rosequartz Tue 06-Jan-15 11:55:29

DM always used to say that kale was food for cows. She would be astonished to know that it is 'trendy' now.

'Deconstructed' puddings - ordinary pudding ingredients scattered artistically around a plate.
It doesn't stay deconstructed when it reaches your stomach!

Anne58 Tue 06-Jan-15 12:05:21

Lamb shanks used to be cheap, not any more!

merlotgran Tue 06-Jan-15 12:27:57

Same with Belly Pork.

And I can't take 'pulled pork' seriously.....or 'jerk chicken' shock

Ariadne Tue 06-Jan-15 12:56:00

granjura I saw a recipe, in a food magazine the other day, for tartiflette, without the bacon but cheese, cream and onions. It is just about the same as West country Homity pie, which is also a peasant food, using what was available on a farm rather than in the mountains. I frequently make it (adding lots of garlic!) but it could easily become "posh" couldn't it?

Wasn't Yorkshire pudding once a filler before the meat dish, in order to eke that out?

Greyduster Tue 06-Jan-15 12:59:55

Beef short ribs. Very fashionable and expensive now in restaurants. My mum used to buy them for a very cheap (for pennies almost) mid week meal and cook them slowly in the oven. I now buy them - when I can find them - for eight pounds a kilo from the local butcher, five pounds a kilo from the local market and braise them in the oven in red wine and stock. My mother would be shocked at the price!

vampirequeen Tue 06-Jan-15 13:01:43

I've never forgiven the chefs for discovering lap of lamb. It used to be sold on the bone. It was the only time we were allowed to eat with our fingers. We picked the meat off the bones with our teeth and the grease ran down our chins. Served with mash and veg it was total comfort food. When I grew up I still bought it. At the time it was 10p a lb. One day the butcher said, "By heck, your dog eats well."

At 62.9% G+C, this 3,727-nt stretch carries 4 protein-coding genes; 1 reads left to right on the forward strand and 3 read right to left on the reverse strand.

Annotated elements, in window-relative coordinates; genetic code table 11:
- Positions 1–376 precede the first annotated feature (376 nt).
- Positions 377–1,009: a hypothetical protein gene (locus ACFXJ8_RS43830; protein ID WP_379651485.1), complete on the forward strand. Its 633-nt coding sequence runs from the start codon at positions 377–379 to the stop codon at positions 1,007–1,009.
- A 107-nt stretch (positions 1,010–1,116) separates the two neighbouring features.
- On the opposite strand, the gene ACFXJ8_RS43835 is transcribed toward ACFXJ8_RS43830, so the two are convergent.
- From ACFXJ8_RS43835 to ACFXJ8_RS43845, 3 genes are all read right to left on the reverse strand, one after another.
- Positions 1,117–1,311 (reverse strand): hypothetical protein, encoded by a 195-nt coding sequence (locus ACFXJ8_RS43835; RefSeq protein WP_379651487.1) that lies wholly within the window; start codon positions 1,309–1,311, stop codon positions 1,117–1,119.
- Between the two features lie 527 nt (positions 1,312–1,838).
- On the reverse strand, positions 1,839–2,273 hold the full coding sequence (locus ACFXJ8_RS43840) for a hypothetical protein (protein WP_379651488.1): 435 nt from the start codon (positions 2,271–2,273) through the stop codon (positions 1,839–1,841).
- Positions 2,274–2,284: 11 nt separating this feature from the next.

I told him that actually we ate it. After that he made sure I always got the meatiest bits.

Then the chefs discovered it, boned it, stuffed it,rolled it and made it fashionable.

Now you can't buy it on the bone...well at least not around here and even if you could it would be silly money.

Ariadne Tue 06-Jan-15 13:03:41

Do I remember best end of neck of Lamb too?

vampirequeen Tue 06-Jan-15 13:14:29

Ooooh that made the base for a lovely stew.

NfkDumpling Tue 06-Jan-15 13:30:56

I've recently discovered I'm posher than I realised - I've been making frittata for years and never knew it!

And my DD made bubble and squeak for Boxing Day lunch - and looked up a recipe. I thought it was a 'bung it in' dish.

Iam64 Tue 06-Jan-15 13:38:26

My mouth is watering, I'm a real fan of 'peasant food'. Mriam does a mean tartiflette and veg/pulse soups or pasta with a vegetable tomato sauce have always been enjoyed here.

Our butcher also runs a very trendy farm, with llama walking, free range pigs and hens wandering about. The lamb sold in the butchers and at the farm is the lamb we saw wandering the moors earlier in its life. The restaurant at the farm is excellent and of course everything "locally sourced". When he handed me the usual bag of marrow bones for the dogs recently, he was stunned to learn that celebrity chefs and restaurants are selling roasted marrow bones, with artisan bread as starters. Luckily, he continues to provide local dog owners with free marrow bones. His pet food is £1 for lbs and I suspect it's better quality than some mince meat used by fast food outlets grin

NfkDumpling Tue 06-Jan-15 13:44:58

Roasted marrow bones, considered a tasty delicacy in England and parts of Europe, are becoming increasingly available in North American restaurants. But making them at home is a simple and affordable option once the ingredients have been purchased. Beef marrow bones are used most often but veal bones are another option.